I’ve been listening to podcasts, (especially business podcasts) for ten years. I remember them being particularly useful for long marathon training runs. (Pipe the right podcast into your ears, and you’ll be amazed how painless a two-hour run can be!)
I loved the ability to run and learn at the same time. I tried to get friends on board with the medium, but the most common response I’d get was a blank stare and ‘What’s a podcast again?’
The Serial podcast changed all that.
In October 2014 Sarah Koenig and her team dropped the first episode of a show that would take podcasts from something only people like me knew about, to being mainstream. It was the fastest podcast ever to achieve 5 million downloads; capturing the world’s attention thanks to high-level production, sublime storytelling, and a killer cliffhanger at the end of every episode.
Serial changed everything in the podcast world and unsurprisingly, the number of podcasts being created exploded. What does this mean for podcast creators? Well, in 2014, it was relatively easy to get traction for a new podcast. In 2017, it’s much harder because the sheer number of shows you’re competing with is much larger.
So, is there any point to starting a business podcast in 2017/2018 given it’s so competitive now? I think there are many but here are the three main ones.
Three reasons you should start a podcast (for your business or hobby)
1. Podcasts fast-track the ‘know, like and trust’ factor
Marketing is all about getting people to know, like and trust you. That’s why video marketing is so popular right now. There’s nothing like being able to see someone’s face and their body language when they’re speaking. It’s a fast way to create trust.
Not all of us are keen to do video, however. I can say from experience that I’m far more relaxed simply speaking into a microphone than look down the lens of a camera. And the more comfortable you are doing something, the more genuine you can be.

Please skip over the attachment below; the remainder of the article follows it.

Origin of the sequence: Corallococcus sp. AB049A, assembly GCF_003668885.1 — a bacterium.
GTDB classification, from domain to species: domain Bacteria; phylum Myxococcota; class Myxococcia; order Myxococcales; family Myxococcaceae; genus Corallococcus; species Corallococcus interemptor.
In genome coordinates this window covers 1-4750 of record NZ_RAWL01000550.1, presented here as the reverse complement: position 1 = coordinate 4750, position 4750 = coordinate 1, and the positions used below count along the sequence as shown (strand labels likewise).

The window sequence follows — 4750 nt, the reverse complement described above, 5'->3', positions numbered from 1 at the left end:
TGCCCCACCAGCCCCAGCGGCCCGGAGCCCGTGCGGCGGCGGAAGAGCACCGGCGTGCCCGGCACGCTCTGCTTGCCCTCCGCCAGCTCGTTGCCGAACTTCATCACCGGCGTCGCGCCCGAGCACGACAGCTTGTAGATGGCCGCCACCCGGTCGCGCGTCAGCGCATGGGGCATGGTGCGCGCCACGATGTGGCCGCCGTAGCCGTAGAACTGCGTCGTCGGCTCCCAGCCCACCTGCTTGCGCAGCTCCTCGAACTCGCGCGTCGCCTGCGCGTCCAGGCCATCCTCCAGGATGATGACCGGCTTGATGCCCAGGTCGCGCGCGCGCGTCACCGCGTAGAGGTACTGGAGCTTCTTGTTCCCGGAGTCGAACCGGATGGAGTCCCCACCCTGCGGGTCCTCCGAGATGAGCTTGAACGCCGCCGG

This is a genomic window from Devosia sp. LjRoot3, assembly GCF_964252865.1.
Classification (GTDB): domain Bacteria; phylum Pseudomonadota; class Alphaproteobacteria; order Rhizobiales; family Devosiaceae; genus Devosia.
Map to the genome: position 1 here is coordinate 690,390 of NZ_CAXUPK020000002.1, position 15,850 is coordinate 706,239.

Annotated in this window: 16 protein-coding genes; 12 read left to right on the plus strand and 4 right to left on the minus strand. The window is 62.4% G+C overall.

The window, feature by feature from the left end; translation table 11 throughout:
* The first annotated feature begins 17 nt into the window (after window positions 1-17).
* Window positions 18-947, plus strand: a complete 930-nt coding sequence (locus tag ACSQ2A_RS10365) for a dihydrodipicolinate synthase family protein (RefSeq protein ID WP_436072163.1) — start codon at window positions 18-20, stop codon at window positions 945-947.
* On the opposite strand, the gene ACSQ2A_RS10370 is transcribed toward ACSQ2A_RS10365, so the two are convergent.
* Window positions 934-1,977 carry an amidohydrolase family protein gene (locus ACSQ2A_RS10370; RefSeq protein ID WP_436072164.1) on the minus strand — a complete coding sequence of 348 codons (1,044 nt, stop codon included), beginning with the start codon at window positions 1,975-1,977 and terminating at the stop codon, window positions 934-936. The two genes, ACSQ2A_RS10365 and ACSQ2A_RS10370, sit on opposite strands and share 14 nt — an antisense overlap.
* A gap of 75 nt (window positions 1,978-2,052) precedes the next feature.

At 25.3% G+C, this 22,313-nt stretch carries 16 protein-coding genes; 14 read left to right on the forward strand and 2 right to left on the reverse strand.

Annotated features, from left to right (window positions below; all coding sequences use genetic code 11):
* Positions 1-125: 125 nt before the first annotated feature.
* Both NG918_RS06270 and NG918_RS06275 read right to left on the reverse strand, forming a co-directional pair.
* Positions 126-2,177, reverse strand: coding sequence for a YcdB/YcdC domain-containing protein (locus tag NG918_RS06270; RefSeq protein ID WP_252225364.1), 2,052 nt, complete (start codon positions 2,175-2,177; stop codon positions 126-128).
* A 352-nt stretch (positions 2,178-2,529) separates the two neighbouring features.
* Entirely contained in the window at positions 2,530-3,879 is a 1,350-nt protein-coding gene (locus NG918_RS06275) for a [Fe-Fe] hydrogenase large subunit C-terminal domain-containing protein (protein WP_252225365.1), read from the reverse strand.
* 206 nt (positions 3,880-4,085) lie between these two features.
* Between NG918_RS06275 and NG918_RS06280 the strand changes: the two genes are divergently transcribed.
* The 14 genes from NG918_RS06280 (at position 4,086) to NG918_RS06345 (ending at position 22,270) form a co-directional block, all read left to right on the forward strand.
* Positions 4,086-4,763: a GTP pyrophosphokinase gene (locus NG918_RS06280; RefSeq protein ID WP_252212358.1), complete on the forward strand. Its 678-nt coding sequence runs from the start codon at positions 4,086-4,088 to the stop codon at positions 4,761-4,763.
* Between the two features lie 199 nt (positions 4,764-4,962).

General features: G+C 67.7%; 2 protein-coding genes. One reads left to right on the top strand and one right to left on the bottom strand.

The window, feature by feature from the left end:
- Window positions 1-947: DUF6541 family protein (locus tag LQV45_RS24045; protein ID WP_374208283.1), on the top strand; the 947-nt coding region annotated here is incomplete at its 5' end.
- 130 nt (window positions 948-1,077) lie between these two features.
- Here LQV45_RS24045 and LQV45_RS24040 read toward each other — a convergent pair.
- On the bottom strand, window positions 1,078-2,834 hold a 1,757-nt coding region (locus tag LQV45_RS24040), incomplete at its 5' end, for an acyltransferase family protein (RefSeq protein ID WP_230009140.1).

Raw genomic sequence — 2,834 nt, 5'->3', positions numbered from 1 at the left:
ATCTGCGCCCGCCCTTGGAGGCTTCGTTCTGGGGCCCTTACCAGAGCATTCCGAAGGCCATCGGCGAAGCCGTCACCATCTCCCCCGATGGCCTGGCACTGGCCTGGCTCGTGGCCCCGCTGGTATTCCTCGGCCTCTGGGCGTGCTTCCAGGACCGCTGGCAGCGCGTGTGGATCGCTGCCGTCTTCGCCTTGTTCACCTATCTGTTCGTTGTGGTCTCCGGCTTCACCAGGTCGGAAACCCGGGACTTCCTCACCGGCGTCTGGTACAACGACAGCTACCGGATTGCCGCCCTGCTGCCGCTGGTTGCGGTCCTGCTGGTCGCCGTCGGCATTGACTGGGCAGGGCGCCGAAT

Podcasts put you in people’s ears. That makes it a hugely intimate medium right there. The fact they can hear your voice and hear your tone when you’re talking about something makes it easy for them to feel like they ‘know’ you. And if you’re helping them with what you’re saying – it’s a fast path to ‘like’ and ‘trust’ from there.
2. Podcasts tick the two key marketing boxes
I once heard Tim Grahl say marketing is two things:
- Creating long-lasting connections with people, through
- Being relentlessly helpful
A podcast is amazing for both these things. The intimacy of the medium makes it easy to connect. And when you share your knowledge with people, you’re being relentlessly helpful.
3. Podcasting is a relatively fast way to create content
I’ve been a writer my whole life. Writing has always been my preferred way to connect with people and share my knowledge with them. When I started podcasting, however, I was shocked at how much easier it was.
Firstly, podcasting is a very forgiving medium. People don’t mind you making mistakes, or having to re-phrase something. (In fact, people prefer it. I remember when Amy Porterfield first started her podcast, people told her she was too polished. She had to dial back on the amount of re-recording and editing she was doing.)
Secondly, it’s far easier to have a conversation about something, or speak your thoughts on something that it is to write them out. When you’re speaking, your words already have tone. When you write, you have to add tone in. This takes time and skill.